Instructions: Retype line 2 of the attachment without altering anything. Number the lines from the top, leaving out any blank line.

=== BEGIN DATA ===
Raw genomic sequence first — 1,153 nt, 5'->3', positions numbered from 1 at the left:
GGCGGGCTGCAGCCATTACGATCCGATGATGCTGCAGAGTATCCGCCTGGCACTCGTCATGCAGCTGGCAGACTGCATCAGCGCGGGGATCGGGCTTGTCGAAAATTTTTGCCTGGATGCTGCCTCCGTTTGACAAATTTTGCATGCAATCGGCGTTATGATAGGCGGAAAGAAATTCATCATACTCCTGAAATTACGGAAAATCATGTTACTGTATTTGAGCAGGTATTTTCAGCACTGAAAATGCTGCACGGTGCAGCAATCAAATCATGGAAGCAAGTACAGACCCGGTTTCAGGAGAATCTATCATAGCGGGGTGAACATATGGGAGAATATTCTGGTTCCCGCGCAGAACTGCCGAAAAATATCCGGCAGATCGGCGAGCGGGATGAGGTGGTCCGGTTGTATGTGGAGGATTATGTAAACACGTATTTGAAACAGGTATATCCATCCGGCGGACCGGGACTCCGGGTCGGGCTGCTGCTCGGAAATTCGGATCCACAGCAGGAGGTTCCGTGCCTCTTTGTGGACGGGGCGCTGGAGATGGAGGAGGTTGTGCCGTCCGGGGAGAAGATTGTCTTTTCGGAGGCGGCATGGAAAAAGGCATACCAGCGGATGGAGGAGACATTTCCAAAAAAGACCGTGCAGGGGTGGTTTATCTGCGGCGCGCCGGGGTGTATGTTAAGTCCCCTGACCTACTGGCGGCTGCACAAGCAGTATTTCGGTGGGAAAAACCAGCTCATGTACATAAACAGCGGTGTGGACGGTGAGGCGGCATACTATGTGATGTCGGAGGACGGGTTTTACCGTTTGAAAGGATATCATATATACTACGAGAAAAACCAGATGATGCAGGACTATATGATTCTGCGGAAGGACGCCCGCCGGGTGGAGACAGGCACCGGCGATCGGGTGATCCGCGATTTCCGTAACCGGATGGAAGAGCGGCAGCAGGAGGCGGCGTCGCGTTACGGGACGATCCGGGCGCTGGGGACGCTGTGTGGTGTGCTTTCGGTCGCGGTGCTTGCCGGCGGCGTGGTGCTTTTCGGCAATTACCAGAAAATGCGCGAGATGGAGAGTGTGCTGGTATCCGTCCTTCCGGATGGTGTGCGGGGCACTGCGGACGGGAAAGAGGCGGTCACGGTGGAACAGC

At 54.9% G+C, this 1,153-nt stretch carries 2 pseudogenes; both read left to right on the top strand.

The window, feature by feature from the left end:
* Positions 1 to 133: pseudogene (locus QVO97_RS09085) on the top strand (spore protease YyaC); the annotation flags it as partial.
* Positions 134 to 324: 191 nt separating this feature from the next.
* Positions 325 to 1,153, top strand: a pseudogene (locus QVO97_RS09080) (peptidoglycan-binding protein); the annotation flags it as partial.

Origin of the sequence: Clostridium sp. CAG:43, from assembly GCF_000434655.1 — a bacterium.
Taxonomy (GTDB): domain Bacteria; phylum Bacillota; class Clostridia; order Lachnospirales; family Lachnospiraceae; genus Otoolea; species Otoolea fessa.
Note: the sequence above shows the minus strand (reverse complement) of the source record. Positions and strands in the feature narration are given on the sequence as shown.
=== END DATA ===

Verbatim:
GGCGGGCTGCAGCCATTACGATCCGATGATGCTGCAGAGTATCCGCCTGGCACTCGTCATGCAGCTGGCAGACTGCATCAGCGCGGGGATCGGGCTTGTCGAAAATTTTTGCCTGGATGCTGCCTCCGTTTGACAAATTTTGCATGCAATCGGCGTTATGATAGGCGGAAAGAAATTCATCATACTCCTGAAATTACGGAAAATCATGTTACTGTATTTGAGCAGGTATTTTCAGCACTGAAAATGCTGCACGGTGCAGCAATCAAATCATGGAAGCAAGTACAGACCCGGTTTCAGGAGAATCTATCATAGCGGGGTGAACATATGGGAGAATATTCTGGTTCCCGCGCAGAACTGCCGAAAAATATCCGGCAGATCGGCGAGCGGGATGAGGTGGTCCGGTTGTATGTGGAGGATTATGTAAACACGTATTTGAAACAGGTATATCCATCCGGCGGACCGGGACTCCGGGTCGGGCTGCTGCTCGGAAATTCGGATCCACAGCAGGAGGTTCCGTGCCTCTTTGTGGACGGGGCGCTGGAGATGGAGGAGGTTGTGCCGTCCGGGGAGAAGATTGTCTTTTCGGAGGCGGCATGGAAAAAGGCATACCAGCGGATGGAGGAGACATTTCCAAAAAAGACCGTGCAGGGGTGGTTTATCTGCGGCGCGCCGGGGTGTATGTTAAGTCCCCTGACCTACTGGCGGCTGCACAAGCAGTATTTCGGTGGGAAAAACCAGCTCATGTACATAAACAGCGGTGTGGACGGTGAGGCGGCATACTATGTGATGTCGGAGGACGGGTTTTACCGTTTGAAAGGATATCATATATACTACGAGAAAAACCAGATGATGCAGGACTATATGATTCTGCGGAAGGACGCCCGCCGGGTGGAGACAGGCACCGGCGATCGGGTGATCCGCGATTTCCGTAACCGGATGGAAGAGCGGCAGCAGGAGGCGGCGTCGCGTTACGGGACGATCCGGGCGCTGGGGACGCTGTGTGGTGTGCTTTCGGTCGCGGTGCTTGCCGGCGGCGTGGTGCTTTTCGGCAATTACCAGAAAATGCGCGAGATGGAGAGTGTGCTGGTATCCGTCCTTCCGGATGGTGTGCGGGGCACTGCGGACGGGAAAGAGGCGGTCACGGTGGAACAGC